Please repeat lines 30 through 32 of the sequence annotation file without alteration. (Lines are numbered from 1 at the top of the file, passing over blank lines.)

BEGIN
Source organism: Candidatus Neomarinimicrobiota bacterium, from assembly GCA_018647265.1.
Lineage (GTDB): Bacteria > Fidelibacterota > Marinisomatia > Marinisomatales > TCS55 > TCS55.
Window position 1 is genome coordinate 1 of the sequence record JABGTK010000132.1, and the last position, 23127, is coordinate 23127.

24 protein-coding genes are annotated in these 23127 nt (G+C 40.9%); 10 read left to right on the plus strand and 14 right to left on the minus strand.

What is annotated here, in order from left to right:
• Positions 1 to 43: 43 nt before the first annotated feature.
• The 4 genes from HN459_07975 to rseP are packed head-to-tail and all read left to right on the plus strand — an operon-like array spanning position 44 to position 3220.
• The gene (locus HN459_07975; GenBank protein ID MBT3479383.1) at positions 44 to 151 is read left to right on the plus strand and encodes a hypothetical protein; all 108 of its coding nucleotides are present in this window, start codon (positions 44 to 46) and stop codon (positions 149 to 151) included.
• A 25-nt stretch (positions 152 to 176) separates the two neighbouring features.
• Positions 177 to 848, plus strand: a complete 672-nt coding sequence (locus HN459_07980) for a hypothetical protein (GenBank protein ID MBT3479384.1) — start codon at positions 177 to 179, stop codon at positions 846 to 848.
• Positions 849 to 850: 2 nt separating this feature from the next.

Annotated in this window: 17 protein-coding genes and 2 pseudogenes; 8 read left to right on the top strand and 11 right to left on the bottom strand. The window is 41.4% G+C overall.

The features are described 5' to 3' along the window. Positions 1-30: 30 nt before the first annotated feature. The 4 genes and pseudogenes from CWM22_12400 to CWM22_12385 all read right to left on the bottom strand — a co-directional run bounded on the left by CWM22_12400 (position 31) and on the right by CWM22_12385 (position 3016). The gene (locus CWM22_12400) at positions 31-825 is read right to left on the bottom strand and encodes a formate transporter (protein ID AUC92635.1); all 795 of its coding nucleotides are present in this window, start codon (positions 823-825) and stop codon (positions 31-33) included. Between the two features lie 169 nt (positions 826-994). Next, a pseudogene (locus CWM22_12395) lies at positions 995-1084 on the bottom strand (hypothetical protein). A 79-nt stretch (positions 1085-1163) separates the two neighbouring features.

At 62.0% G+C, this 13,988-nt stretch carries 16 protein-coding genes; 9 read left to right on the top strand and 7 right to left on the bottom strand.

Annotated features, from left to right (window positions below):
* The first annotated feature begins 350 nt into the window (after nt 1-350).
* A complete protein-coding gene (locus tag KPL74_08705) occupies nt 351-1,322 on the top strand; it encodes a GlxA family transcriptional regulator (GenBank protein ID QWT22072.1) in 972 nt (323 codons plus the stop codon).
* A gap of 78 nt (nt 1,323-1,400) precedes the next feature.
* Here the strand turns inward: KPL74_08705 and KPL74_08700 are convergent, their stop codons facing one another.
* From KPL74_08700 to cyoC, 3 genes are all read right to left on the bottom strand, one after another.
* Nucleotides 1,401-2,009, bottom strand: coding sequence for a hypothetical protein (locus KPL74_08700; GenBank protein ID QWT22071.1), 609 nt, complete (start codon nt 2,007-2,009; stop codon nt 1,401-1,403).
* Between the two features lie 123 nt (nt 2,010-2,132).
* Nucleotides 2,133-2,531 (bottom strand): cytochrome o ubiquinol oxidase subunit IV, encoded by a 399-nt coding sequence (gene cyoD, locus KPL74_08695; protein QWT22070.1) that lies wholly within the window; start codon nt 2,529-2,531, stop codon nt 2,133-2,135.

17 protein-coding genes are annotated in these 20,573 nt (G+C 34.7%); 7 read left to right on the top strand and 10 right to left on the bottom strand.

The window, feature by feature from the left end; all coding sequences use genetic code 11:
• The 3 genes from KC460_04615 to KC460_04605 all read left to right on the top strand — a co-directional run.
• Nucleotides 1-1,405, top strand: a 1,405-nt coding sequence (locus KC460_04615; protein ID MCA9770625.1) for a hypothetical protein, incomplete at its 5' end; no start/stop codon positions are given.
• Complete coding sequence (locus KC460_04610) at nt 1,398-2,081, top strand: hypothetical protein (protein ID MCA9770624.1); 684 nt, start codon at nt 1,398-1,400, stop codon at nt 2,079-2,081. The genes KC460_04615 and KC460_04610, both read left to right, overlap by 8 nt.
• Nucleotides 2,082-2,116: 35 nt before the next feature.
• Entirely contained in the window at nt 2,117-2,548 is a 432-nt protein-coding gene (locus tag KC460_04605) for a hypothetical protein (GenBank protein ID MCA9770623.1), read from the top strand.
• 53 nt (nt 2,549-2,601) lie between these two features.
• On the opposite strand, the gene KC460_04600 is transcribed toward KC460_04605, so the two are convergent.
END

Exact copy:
• Entirely contained in the window at nt 2,117-2,548 is a 432-nt protein-coding gene (locus tag KC460_04605) for a hypothetical protein (GenBank protein ID MCA9770623.1), read from the top strand.
• 53 nt (nt 2,549-2,601) lie between these two features.
• On the opposite strand, the gene KC460_04600 is transcribed toward KC460_04605, so the two are convergent.